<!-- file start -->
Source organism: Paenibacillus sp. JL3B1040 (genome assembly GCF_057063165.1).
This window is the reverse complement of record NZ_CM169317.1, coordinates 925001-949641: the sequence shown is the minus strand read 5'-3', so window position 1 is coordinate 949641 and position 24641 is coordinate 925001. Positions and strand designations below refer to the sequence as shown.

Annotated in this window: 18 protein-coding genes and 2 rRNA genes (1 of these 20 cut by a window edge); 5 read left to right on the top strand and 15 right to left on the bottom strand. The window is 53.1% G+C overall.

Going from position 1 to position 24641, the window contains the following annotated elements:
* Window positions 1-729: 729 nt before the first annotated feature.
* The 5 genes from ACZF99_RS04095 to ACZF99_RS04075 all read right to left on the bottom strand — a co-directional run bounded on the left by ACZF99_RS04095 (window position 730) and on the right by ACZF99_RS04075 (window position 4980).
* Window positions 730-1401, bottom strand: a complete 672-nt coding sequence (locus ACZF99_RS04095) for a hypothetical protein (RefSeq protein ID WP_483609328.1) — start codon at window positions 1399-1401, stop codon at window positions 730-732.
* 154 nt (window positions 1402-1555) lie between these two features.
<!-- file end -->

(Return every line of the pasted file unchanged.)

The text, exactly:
Source organism: Paenibacillus sp. JL3B1040 (genome assembly GCF_057063165.1).
This window is the reverse complement of record NZ_CM169317.1, coordinates 925001-949641: the sequence shown is the minus strand read 5'-3', so window position 1 is coordinate 949641 and position 24641 is coordinate 925001. Positions and strand designations below refer to the sequence as shown.

Annotated in this window: 18 protein-coding genes and 2 rRNA genes (1 of these 20 cut by a window edge); 5 read left to right on the top strand and 15 right to left on the bottom strand. The window is 53.1% G+C overall.

Going from position 1 to position 24641, the window contains the following annotated elements:
* Window positions 1-729: 729 nt before the first annotated feature.
* The 5 genes from ACZF99_RS04095 to ACZF99_RS04075 all read right to left on the bottom strand — a co-directional run bounded on the left by ACZF99_RS04095 (window position 730) and on the right by ACZF99_RS04075 (window position 4980).
* Window positions 730-1401, bottom strand: a complete 672-nt coding sequence (locus ACZF99_RS04095) for a hypothetical protein (RefSeq protein ID WP_483609328.1) — start codon at window positions 1399-1401, stop codon at window positions 730-732.
* 154 nt (window positions 1402-1555) lie between these two features.